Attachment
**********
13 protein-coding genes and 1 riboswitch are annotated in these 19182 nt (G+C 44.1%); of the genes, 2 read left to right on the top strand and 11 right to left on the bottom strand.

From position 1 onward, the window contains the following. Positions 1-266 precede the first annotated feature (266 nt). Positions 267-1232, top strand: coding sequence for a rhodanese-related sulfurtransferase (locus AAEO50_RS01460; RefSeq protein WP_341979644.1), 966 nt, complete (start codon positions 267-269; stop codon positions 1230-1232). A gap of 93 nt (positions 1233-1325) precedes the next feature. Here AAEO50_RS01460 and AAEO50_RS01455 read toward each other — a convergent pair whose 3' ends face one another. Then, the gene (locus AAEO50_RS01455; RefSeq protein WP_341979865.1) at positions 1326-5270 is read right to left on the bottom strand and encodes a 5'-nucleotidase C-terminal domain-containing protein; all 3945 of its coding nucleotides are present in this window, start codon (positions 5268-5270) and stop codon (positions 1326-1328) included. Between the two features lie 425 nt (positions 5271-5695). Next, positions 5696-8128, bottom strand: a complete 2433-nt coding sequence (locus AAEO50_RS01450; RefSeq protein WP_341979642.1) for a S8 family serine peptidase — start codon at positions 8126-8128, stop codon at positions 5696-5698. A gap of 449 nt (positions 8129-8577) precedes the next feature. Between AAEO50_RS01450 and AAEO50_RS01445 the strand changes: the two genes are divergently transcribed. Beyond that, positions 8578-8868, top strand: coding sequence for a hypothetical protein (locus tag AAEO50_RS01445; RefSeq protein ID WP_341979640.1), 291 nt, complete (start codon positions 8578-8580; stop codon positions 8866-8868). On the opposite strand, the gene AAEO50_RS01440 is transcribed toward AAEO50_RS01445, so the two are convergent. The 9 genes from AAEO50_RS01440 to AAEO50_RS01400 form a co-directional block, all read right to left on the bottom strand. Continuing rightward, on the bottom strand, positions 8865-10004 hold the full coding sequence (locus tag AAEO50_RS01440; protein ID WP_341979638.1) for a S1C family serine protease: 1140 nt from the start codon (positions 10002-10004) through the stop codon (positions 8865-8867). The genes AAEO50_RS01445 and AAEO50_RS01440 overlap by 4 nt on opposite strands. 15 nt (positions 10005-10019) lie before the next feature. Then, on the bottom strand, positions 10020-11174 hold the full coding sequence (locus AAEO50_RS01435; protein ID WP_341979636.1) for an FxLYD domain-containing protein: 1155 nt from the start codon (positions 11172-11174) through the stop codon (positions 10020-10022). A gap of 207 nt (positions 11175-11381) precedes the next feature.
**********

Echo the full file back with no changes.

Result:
13 protein-coding genes and 1 riboswitch are annotated in these 19182 nt (G+C 44.1%); of the genes, 2 read left to right on the top strand and 11 right to left on the bottom strand.

From position 1 onward, the window contains the following. Positions 1-266 precede the first annotated feature (266 nt). Positions 267-1232, top strand: coding sequence for a rhodanese-related sulfurtransferase (locus AAEO50_RS01460; RefSeq protein WP_341979644.1), 966 nt, complete (start codon positions 267-269; stop codon positions 1230-1232). A gap of 93 nt (positions 1233-1325) precedes the next feature. Here AAEO50_RS01460 and AAEO50_RS01455 read toward each other — a convergent pair whose 3' ends face one another. Then, the gene (locus AAEO50_RS01455; RefSeq protein WP_341979865.1) at positions 1326-5270 is read right to left on the bottom strand and encodes a 5'-nucleotidase C-terminal domain-containing protein; all 3945 of its coding nucleotides are present in this window, start codon (positions 5268-5270) and stop codon (positions 1326-1328) included. Between the two features lie 425 nt (positions 5271-5695). Next, positions 5696-8128, bottom strand: a complete 2433-nt coding sequence (locus AAEO50_RS01450; RefSeq protein WP_341979642.1) for a S8 family serine peptidase — start codon at positions 8126-8128, stop codon at positions 5696-5698. A gap of 449 nt (positions 8129-8577) precedes the next feature. Between AAEO50_RS01450 and AAEO50_RS01445 the strand changes: the two genes are divergently transcribed. Beyond that, positions 8578-8868, top strand: coding sequence for a hypothetical protein (locus tag AAEO50_RS01445; RefSeq protein ID WP_341979640.1), 291 nt, complete (start codon positions 8578-8580; stop codon positions 8866-8868). On the opposite strand, the gene AAEO50_RS01440 is transcribed toward AAEO50_RS01445, so the two are convergent. The 9 genes from AAEO50_RS01440 to AAEO50_RS01400 form a co-directional block, all read right to left on the bottom strand. Continuing rightward, on the bottom strand, positions 8865-10004 hold the full coding sequence (locus tag AAEO50_RS01440; protein ID WP_341979638.1) for a S1C family serine protease: 1140 nt from the start codon (positions 10002-10004) through the stop codon (positions 8865-8867). The genes AAEO50_RS01445 and AAEO50_RS01440 overlap by 4 nt on opposite strands. 15 nt (positions 10005-10019) lie before the next feature. Then, on the bottom strand, positions 10020-11174 hold the full coding sequence (locus AAEO50_RS01435; protein ID WP_341979636.1) for an FxLYD domain-containing protein: 1155 nt from the start codon (positions 11172-11174) through the stop codon (positions 10020-10022). A gap of 207 nt (positions 11175-11381) precedes the next feature.